By Corey Vixie, Guest Writer
Simulator games aren’t for everyone. The ultimate appeal of any game with “real-world” roots is often in how it captures and gamifies the essence of its subject matter. A Guitar Hero or a Rock Band wins the hearts of its fans because it delivers the flavor of rock-stardom with a tiny, plastic guitar. If that experience resonates with you, you’re going to have a good time.
But what if you’re a serious guitarist, and the notion of a tiny, plastic guitar offends? You might gravitate more towards a game like Rocksmith, which is more representative of your real-world skills, and perhaps even because it’s a bridge too far for adherents of Guitar Hero’s simple playstyle.
So it is with Assetto Corsa. It makes no bones about being a hardcore simulator, and it is ruthless.
Now, I spend a lot of time driving. I autocross a C4 Corvette and a Datsun Roadster. I’ve been driving up and down mountain roads since before I had a license. When I sat down to try the PS4 version of Assetto Corsa, I strapped myself in, adjusted the wheel and pedals, and plowed my virtual Ferrari FXX-K straight into the wall of Barcelona’s turn 1. Woah.
Through painful trial and error, I discovered that Initial D and Burnout had been the tiny, plastic guitar to Assetto Corsa’s Stratocaster. This game demands a lot more respect and attention than even a closer equivalent like Forza. By the time I finally completed a lap of Barcelona without crashing the Ferrari, I was sweaty, tired, and beaming.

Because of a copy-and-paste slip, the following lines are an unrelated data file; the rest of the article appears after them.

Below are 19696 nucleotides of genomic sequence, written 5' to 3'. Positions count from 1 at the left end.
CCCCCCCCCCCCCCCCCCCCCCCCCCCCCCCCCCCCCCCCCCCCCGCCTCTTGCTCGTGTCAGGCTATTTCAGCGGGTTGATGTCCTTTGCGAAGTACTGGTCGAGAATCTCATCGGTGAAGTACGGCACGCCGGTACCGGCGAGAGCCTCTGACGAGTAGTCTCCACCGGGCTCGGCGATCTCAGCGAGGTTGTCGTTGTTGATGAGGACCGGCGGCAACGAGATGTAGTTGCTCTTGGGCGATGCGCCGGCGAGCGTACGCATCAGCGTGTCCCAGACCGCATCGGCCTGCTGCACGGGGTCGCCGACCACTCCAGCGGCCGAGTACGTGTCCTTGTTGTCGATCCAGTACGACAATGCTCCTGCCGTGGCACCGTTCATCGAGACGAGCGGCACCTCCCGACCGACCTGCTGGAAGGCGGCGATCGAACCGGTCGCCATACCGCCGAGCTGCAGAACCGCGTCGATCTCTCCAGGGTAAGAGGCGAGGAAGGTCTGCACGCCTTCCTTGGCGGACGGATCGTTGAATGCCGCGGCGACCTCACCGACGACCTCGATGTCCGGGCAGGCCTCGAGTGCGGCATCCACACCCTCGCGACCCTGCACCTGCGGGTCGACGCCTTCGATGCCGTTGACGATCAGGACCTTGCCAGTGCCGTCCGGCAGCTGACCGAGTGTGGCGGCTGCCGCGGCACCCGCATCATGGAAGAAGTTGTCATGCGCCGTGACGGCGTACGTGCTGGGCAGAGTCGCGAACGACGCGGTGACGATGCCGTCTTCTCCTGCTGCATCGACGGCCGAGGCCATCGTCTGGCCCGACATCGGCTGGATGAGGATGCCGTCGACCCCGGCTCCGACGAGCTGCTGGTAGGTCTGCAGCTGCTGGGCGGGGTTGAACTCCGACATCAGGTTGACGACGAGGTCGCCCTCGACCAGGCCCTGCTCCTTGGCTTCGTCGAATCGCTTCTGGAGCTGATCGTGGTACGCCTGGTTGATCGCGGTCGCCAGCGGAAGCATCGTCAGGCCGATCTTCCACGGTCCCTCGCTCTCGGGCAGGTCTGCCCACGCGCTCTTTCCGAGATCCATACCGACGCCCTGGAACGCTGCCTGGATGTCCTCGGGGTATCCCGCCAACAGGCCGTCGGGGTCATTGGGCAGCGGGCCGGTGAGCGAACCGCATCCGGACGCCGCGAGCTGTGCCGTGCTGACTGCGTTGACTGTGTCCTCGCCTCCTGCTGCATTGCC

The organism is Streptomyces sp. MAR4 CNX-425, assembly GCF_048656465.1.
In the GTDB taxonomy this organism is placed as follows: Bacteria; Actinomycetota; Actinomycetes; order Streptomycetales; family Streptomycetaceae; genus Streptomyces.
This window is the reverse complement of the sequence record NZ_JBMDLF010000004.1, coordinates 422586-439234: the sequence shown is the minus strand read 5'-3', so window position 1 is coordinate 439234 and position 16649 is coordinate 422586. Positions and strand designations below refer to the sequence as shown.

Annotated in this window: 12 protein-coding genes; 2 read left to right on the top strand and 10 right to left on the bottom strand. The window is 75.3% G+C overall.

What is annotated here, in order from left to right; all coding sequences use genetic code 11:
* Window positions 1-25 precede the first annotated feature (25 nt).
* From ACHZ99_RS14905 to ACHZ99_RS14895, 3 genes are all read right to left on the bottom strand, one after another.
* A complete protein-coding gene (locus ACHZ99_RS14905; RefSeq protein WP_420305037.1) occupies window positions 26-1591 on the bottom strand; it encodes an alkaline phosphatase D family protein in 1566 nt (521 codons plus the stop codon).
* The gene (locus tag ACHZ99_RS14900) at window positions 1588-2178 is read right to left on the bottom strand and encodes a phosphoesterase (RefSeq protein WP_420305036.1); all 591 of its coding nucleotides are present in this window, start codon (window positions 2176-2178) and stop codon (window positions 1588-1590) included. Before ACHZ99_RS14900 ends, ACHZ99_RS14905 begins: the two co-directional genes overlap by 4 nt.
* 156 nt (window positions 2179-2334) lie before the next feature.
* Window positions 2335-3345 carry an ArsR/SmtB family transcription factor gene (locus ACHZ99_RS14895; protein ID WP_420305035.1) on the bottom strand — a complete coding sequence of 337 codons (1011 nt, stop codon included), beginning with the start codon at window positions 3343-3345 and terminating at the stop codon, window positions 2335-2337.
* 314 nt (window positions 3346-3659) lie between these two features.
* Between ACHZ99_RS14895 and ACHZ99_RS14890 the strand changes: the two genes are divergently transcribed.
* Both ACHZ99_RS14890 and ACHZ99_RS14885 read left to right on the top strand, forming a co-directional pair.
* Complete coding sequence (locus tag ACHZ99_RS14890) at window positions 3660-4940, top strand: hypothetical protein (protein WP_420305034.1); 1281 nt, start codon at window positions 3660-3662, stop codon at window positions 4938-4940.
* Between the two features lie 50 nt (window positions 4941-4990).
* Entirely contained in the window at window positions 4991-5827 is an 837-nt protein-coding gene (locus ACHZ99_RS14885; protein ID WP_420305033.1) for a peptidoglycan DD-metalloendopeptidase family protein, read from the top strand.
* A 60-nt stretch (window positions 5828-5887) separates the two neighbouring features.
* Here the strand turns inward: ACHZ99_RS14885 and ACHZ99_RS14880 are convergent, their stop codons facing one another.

Here’s what I learned: First of all, Assetto Corsa demands quality gear. I was lucky enough to try it with an off-the-shelf racing bucket and ThrustMaster’s T300RS wheel with the T3PA pedal set. The game communicates viscerally and effectively through the wheel – the Ferrari’s nose became light and the steering wandered at triple digit speeds, and the time spent on suspension simulation and laser-scanning the tracks has clearly paid off: I’ve never experienced a closer digital analog to real-world racing.
However, I was only given the opportunity to try hotlaps on one track, in the one car. I therefore can’t comment on how the game performs with multiple AI components and the added rendering complexity of other cars. What I can say from what I saw: there’s no visual degredation compared to the PC version, and the PS4 happily churns out a mostly-solid 60fps.
As for the Ferrari FXX-K, it’s ‘exclusive’ representation in the console version is nothing significant. True, it’s a monster, and it’s a handful to drive fast – especially with the assists turned off – but it’s not worth picking up this version of game just to try it out. More likely than not, it’ll appear as DLC later down the line.
This is the kind of game where you want to cozy up to the coffee table in your living room with a great wheel, and experience some relatable cars at high speed. In other words, you won’t feel like a rock god, but you’ll get your friends to yell “Freebird.”